3. Abstract Classes: Sometimes, when writing two different realizations of the same interface, we see that code can be shared between different types, while fundamental portions of the implementation remain separated. Take, for example, designing a HumanPlayerand ComputerPlayer for a card game. Functionality relating to scoring and storing cards will be shared, but the act of choosing which card to play is fundamentally different, and cannot be shared. The interface, however, needs to be consistent.
4. Inheritance: This is primarily for code reuse. Additional functionality or desired traits are added to a type that already is an object in its own right. Taking advantage of a somewhat nebulous implementation (such as extending Java's Exception class) is another use case. You are customizing more than you are providing functionality. Unlike the other strategies listed, you don't have to use inheritance to implement an API. You could, for example, convert a regular binary tree into a balancing binary tree.

Teaching these concepts in this order should help to showcase the use cases for each of these features. Interfaces were brushed over when I was learning programming, and it took me a while to understand what their use case was; I would try to use inheritance anywhere I needed polymorphism, which doesn't make sense in the grand majority of cases. This teaching order should get over that misconception.

My laundry list:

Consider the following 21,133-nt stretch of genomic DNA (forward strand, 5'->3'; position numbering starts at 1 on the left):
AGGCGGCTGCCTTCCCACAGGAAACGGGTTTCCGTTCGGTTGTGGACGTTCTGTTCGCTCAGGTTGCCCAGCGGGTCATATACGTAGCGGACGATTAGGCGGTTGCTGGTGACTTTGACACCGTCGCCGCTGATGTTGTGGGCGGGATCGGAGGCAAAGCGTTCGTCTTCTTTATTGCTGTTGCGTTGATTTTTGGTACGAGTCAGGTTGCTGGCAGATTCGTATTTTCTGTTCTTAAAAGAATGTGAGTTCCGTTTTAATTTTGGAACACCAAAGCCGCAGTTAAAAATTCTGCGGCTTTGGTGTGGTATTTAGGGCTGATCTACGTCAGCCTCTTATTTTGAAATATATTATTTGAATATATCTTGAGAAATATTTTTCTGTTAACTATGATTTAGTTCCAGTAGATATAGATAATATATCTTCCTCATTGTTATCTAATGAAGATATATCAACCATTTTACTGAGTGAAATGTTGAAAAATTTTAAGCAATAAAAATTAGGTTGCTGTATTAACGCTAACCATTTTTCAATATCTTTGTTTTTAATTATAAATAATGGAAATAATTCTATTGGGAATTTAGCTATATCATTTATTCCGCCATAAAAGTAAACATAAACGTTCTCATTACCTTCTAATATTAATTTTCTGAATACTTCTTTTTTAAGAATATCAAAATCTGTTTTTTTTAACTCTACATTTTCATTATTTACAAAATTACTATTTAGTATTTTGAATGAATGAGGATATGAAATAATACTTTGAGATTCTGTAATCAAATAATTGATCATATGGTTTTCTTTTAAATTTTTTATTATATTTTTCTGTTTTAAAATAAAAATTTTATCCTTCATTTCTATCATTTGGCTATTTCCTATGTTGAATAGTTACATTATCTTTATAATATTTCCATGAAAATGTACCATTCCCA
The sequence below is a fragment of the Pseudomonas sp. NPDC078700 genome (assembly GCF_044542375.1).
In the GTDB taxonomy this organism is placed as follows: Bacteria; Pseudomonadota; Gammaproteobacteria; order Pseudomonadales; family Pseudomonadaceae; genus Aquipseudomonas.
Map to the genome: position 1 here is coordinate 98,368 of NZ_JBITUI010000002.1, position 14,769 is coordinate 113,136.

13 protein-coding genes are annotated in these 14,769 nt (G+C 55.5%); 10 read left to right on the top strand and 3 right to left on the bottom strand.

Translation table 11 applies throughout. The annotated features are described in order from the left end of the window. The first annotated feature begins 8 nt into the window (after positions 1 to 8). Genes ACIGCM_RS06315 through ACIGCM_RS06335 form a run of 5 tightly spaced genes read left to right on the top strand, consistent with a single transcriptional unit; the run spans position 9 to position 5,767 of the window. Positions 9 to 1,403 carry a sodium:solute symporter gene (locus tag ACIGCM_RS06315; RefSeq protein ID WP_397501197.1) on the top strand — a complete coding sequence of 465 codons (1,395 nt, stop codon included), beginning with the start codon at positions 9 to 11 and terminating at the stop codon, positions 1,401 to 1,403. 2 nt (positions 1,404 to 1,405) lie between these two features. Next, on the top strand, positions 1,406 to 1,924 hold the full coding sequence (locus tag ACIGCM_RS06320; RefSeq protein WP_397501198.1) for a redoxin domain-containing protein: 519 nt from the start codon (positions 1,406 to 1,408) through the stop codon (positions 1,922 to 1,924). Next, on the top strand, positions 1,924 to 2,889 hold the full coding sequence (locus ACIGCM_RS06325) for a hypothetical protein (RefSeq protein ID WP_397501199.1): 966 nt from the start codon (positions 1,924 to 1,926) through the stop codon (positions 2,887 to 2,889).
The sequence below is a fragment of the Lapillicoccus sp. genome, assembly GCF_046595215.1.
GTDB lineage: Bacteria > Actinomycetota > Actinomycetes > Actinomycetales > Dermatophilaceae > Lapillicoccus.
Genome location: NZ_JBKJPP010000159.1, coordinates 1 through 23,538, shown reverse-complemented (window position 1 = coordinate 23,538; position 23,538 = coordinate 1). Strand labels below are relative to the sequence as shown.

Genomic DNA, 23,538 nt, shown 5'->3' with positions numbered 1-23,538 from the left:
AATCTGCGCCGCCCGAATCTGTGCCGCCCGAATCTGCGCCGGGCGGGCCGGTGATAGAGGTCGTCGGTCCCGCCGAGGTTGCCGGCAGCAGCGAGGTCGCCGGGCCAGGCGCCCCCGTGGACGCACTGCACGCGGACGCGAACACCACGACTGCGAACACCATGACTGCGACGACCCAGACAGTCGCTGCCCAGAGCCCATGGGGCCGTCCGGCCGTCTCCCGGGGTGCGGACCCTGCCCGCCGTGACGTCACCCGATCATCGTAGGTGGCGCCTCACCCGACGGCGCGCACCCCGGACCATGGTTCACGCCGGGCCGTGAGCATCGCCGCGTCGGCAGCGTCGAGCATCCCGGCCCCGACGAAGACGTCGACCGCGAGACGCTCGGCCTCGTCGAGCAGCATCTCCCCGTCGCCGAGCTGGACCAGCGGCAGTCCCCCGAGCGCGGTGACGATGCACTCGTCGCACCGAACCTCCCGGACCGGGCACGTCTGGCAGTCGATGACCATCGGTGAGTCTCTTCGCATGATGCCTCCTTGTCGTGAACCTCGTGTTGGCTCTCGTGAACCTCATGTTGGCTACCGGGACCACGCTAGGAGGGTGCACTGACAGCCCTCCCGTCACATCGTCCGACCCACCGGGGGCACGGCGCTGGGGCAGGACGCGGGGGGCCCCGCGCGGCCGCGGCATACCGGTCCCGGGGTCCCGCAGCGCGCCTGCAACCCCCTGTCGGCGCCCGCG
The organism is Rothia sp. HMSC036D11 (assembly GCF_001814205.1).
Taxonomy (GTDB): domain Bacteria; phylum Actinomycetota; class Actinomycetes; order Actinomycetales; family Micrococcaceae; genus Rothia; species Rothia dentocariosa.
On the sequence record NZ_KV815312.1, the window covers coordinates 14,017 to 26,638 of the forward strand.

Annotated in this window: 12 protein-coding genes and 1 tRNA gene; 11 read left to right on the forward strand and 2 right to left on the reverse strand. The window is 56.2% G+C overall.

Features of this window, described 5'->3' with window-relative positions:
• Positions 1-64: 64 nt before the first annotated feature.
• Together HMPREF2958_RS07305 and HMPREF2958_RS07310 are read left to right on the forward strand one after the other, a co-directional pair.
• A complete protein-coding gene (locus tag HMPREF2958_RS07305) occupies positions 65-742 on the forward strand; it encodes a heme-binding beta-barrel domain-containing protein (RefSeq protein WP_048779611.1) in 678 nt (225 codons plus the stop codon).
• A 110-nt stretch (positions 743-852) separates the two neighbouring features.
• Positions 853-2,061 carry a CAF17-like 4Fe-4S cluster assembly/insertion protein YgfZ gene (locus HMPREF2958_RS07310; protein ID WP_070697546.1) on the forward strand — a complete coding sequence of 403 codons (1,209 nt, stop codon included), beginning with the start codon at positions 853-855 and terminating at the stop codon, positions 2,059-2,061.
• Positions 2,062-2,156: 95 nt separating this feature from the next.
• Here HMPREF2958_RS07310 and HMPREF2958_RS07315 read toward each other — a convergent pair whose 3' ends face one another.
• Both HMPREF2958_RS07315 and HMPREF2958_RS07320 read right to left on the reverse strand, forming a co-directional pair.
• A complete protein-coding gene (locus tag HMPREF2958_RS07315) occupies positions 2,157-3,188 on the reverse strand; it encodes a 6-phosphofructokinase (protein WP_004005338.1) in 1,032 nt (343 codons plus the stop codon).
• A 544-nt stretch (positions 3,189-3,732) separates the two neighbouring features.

1. We write sample programs using components from a library (say JavaFx, or SFML)
2. We don't care (much) about the internals of objects, as long as they work, but about their programming interface = what we can do with them. Abstraction.
3. Anyway, we're going to build new objects. Some explanations about classes/methods/fields. Encapsulation.
4. Some details are better kept private. Enforcement of abstraction.
5. Objects are meant to be used through their API, so we first have to design the API. How we want innocent programmers to use them. Objects as service providers.
6. Enter the notion of (java) interface (sorry, C++ guys) as "contract", and classes realizing them.
7. Some examples of classes with the same interface. Polymorphism.
8. Some classes have lots in common, introduce abstract class to factorize code, and inheritance.
9. designing abstract classes in order to be a sound basis for concrete classes (some patterns).
10. sometimes, inheritance from a concrete class.

Students are exposed to polymorphism at a early stage: the example is a "guess a random number" game. The game is parameterized (?) by a Generator. During debugging phases a FakeGenerator is used, which always returns the same value.

public interface Generator {
int getNumber();
}

public class FakeGenerator  implements Generator {
final int fixedValue;
public FakeGenerator(int value) {
fixedValue = value;
}
@Override
public int getNumber() {
return fixedValue;
}
}
class Game {
Generator generator;
Game(Generator generator) {
this.generator = generator;
}
...
}
Game game = new Game(
// new UniformGenerator(1,10) //
new FakeGenerator(33)  // for debugging
);